Home is the place where, when you have to go there, they have to take you in.
When I was younger and home for the summer, my grandma would occasionally come to the house to babysit my sister and I. Those days were always filled with baseball in the yard (as much as she could play while running basepaths that were only four feet long), lunch trips to McDonald’s, and late afternoon bike rides.
She had only one requirement during the day: she watched her afternoon soap operas. She watched them with the commitment of nun with a vow of Monastic silence; the bunny ears lovingly adjusted by her grandson who was actually flexible enough to balance on the precariously narrow ledge of the table upon which the television rested.
I thought, and still do, think the programs were terribly contrived piles of worthlessly wasted video tape that would’ve been better served recording the preliminary Olympic qualifiers for the bobsled team from Indonesia. These past few weeks though, we got at least a small taste of whatever plot devices Susan Lucci and her costars on All My Children frequently “acted” their way through over the years.
Defensive coordinator Tracy Claeys suddenly calls it quits. A former quarterback says Claeys and the new, co-DC were always bickering. The coach has to “squash” those rumors. Oh, and it all comes after a heartbreaking loss to the Arizona State Sun Devils, a drubbing at the hands of the Utah Utes and the third largest collapse in NCAA history while playing the worst team in the conference.
As The Cougs Turn, indeed.
This Saturday, in front of a sold out, inebriated, and likely soaking wet Homecoming crowd, the Cougs will be at home for the first time in nearly a month. One of the quirks of this year’s schedule is it will be their only October home game and they’ll go nearly another month without one. Granted, a bye was sandwiched between those visits to Salt Lake City and Tempe but it has been a while since the Cougs played in the friendly confines of a stadium where they had been practically unbeatable in recent years until ... well, we just won’t speak of it any longer.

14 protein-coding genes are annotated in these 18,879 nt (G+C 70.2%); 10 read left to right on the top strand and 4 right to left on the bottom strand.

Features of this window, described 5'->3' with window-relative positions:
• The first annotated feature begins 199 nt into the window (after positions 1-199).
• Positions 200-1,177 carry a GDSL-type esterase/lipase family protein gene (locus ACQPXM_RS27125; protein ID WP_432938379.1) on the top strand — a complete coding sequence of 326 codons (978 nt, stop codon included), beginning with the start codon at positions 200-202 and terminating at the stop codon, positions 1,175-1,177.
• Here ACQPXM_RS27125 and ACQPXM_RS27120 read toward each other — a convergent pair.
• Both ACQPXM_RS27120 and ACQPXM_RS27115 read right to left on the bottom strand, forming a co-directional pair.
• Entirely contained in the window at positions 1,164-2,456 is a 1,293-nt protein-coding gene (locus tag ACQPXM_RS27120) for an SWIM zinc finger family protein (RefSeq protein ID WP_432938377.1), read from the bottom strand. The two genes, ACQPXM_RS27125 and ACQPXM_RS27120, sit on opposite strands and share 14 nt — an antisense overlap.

So perhaps what this football team, be it the coaches or the players, really needs after what has been one hell of a two fortnight run is an evening in a stadium they know in front of people who will scream their heads off for them. Simply playing in Martin Stadium won’t make the run fits better on defense or improve the pass coverage, but at least in college football, it seems, there really can be something to being the more excited team to play, as Mike Leach preaches as one of his three most important tenants.
As they come home, they’ll be facing a team that might as well be a carbon copy of them. Offensively, the Colorado Buffaloes are nearly as good as Washington State according to SP+ and on defense, they are arguably worse. They lost a close heartbreaker to the Air Force Falcons, jumped up and beat the Nebraska Cornhuskers at home, and suffered a shellacking a the hands of a far superior Oregon Ducks team. Their defense has made stops and has been absolutely torched; their offense has cruised down the field and gone three and out at inexplicable times.
Sounds familiar, no?
For both teams, this game is of fairly large import when it comes to qualifying for the postseason. Colorado has one, maybe two winnable games after this one while the Cougs realistically only have a shot in their remaining home games. Both know they need to win to have a chance at a 13th game in 2019. Both know that their defenses are incredibly vulnerable and that their offenses can move bomb it down field virtually at will.
The home field might be just what the Cougs need to make sure they come out on top in what has turned into a fairly tense midseason match-up. A familiar routine, a familiar locker room, a familiar stadium, and familiar people who can help them forget about the last month and just play football is hopefully just what they need to right the ship.
There’s no place like home.
The home field, the most important person against Colorado.
Safe drive to Pullman, everyone. And welcome home.